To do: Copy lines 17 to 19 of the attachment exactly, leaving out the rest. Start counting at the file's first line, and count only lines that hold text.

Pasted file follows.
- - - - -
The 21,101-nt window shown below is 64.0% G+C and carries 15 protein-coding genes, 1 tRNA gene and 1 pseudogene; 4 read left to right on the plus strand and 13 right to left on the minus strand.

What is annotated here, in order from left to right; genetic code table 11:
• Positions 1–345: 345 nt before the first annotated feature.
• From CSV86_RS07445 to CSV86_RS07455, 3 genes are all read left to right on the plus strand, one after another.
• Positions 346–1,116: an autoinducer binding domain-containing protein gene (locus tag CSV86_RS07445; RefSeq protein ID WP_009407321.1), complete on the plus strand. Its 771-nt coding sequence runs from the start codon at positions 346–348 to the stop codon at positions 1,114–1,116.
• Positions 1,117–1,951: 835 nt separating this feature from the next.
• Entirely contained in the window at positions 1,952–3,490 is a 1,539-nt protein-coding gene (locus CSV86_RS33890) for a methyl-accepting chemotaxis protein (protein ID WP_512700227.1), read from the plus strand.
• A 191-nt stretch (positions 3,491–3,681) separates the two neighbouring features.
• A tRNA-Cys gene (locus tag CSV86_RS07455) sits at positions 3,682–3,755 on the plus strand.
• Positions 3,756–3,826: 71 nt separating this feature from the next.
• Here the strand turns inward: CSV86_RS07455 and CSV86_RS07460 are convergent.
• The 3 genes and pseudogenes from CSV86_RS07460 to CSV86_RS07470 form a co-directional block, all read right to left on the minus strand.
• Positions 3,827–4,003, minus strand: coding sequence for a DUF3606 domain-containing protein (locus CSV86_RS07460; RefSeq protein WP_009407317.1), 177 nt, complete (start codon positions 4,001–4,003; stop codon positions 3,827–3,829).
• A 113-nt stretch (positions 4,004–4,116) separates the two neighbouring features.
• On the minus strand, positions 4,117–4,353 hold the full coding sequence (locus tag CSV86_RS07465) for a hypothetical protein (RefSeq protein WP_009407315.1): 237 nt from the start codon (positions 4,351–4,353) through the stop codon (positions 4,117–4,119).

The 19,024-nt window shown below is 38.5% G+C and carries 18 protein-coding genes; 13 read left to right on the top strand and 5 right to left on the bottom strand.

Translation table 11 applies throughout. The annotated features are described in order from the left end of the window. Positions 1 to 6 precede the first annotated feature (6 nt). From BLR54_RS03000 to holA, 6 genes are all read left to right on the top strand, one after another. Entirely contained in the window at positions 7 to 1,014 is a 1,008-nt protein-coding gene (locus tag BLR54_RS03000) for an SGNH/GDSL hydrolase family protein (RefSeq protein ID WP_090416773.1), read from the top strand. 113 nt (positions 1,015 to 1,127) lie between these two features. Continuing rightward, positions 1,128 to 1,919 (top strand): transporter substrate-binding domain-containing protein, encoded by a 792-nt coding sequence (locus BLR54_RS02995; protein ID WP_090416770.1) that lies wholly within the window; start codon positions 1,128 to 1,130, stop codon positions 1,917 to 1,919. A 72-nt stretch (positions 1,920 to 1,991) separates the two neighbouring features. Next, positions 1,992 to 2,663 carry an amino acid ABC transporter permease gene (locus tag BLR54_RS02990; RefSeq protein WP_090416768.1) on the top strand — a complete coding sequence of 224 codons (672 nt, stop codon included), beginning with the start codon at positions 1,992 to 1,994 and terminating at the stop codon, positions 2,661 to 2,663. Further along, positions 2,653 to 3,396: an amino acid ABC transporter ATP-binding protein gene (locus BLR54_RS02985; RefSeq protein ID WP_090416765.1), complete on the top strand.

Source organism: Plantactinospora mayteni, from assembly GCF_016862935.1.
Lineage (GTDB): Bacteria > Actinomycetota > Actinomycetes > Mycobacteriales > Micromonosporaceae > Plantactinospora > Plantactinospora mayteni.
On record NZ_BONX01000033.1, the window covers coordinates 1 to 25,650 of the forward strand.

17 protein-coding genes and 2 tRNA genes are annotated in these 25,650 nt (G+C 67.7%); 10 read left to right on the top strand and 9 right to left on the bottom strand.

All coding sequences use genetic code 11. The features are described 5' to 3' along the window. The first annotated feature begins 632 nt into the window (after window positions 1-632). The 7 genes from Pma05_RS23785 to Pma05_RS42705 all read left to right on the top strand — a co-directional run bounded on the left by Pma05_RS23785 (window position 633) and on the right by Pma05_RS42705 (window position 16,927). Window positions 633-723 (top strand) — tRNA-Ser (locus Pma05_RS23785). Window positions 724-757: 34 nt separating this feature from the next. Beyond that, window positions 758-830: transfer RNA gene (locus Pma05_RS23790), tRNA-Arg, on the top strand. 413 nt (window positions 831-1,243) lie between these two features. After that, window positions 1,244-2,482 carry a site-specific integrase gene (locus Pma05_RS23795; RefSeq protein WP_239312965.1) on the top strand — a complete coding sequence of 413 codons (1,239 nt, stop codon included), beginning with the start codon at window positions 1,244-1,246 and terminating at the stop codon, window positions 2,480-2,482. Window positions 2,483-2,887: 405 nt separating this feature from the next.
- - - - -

Translation table 11 applies throughout. The annotated features are described in order from the left end of the window. Positions 1 to 6 precede the first annotated feature (6 nt). From BLR54_RS03000 to holA, 6 genes are all read left to right on the top strand, one after another. Entirely contained in the window at positions 7 to 1,014 is a 1,008-nt protein-coding gene (locus tag BLR54_RS03000) for an SGNH/GDSL hydrolase family protein (RefSeq protein ID WP_090416773.1), read from the top strand. 113 nt (positions 1,015 to 1,127) lie between these two features. Continuing rightward, positions 1,128 to 1,919 (top strand): transporter substrate-binding domain-containing protein, encoded by a 792-nt coding sequence (locus BLR54_RS02995; protein ID WP_090416770.1) that lies wholly within the window; start codon positions 1,128 to 1,130, stop codon positions 1,917 to 1,919. A 72-nt stretch (positions 1,920 to 1,991) separates the two neighbouring features. Next, positions 1,992 to 2,663 carry an amino acid ABC transporter permease gene (locus tag BLR54_RS02990; RefSeq protein WP_090416768.1) on the top strand — a complete coding sequence of 224 codons (672 nt, stop codon included), beginning with the start codon at positions 1,992 to 1,994 and terminating at the stop codon, positions 2,661 to 2,663. Further along, positions 2,653 to 3,396: an amino acid ABC transporter ATP-binding protein gene (locus BLR54_RS02985; RefSeq protein ID WP_090416765.1), complete on the top strand.

Source organism: Plantactinospora mayteni, from assembly GCF_016862935.1.
Lineage (GTDB): Bacteria > Actinomycetota > Actinomycetes > Mycobacteriales > Micromonosporaceae > Plantactinospora > Plantactinospora mayteni.